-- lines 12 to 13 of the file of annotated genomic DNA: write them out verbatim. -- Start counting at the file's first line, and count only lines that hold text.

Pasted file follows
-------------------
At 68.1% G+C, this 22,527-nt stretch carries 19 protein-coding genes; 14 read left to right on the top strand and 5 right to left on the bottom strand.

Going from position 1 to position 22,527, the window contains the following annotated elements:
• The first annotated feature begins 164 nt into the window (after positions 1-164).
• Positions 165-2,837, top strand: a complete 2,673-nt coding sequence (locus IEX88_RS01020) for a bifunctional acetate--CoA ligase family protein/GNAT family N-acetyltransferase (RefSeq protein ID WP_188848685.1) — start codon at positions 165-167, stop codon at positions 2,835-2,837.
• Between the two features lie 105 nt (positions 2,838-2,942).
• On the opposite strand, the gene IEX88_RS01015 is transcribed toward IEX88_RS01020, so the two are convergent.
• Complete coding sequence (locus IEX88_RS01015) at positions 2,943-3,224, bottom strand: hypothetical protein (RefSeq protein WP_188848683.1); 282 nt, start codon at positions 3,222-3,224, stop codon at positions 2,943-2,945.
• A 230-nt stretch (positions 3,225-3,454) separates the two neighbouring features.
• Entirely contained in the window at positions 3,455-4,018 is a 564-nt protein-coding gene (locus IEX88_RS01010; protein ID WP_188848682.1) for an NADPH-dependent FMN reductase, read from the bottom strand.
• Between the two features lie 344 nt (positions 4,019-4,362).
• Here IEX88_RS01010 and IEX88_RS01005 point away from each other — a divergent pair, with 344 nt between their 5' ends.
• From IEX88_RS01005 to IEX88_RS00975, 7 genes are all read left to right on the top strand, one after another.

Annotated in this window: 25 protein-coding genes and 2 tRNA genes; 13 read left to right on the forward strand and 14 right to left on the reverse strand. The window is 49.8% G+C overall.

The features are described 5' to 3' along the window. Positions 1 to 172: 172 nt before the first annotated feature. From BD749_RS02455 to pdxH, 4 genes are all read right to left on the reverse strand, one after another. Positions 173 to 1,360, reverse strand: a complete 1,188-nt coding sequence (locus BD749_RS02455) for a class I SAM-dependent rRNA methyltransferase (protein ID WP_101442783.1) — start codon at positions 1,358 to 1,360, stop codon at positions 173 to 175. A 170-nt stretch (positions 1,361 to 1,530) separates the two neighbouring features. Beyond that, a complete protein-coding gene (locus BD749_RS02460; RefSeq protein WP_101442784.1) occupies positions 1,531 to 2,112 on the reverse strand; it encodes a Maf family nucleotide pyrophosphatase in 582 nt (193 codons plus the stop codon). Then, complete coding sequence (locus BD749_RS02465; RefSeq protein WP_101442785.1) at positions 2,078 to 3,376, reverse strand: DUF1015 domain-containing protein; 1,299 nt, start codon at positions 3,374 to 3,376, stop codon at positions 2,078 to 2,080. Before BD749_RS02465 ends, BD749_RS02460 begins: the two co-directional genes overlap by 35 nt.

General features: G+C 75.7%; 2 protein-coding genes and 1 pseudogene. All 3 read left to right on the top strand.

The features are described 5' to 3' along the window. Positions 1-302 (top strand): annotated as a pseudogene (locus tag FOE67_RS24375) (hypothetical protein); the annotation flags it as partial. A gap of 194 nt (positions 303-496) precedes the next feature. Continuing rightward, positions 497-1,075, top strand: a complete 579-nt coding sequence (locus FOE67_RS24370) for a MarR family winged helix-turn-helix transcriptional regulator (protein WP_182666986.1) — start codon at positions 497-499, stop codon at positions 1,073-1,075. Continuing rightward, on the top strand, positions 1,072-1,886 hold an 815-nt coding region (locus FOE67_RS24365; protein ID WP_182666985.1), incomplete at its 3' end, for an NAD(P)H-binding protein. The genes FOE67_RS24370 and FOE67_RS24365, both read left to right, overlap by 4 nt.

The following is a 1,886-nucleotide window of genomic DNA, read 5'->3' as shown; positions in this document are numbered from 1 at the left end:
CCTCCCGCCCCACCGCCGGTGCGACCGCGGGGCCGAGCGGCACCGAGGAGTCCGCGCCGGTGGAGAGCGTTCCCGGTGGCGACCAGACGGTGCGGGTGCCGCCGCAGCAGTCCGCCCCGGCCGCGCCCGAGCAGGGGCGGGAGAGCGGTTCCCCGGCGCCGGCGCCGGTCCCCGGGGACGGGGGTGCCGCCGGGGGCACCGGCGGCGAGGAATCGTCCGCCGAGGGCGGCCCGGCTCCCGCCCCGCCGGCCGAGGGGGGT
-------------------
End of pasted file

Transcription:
• From IEX88_RS01005 to IEX88_RS00975, 7 genes are all read left to right on the top strand, one after another.

Annotated in this window: 25 protein-coding genes and 2 tRNA genes; 13 read left to right on the forward strand and 14 right to left on the reverse strand. The window is 49.8% G+C overall.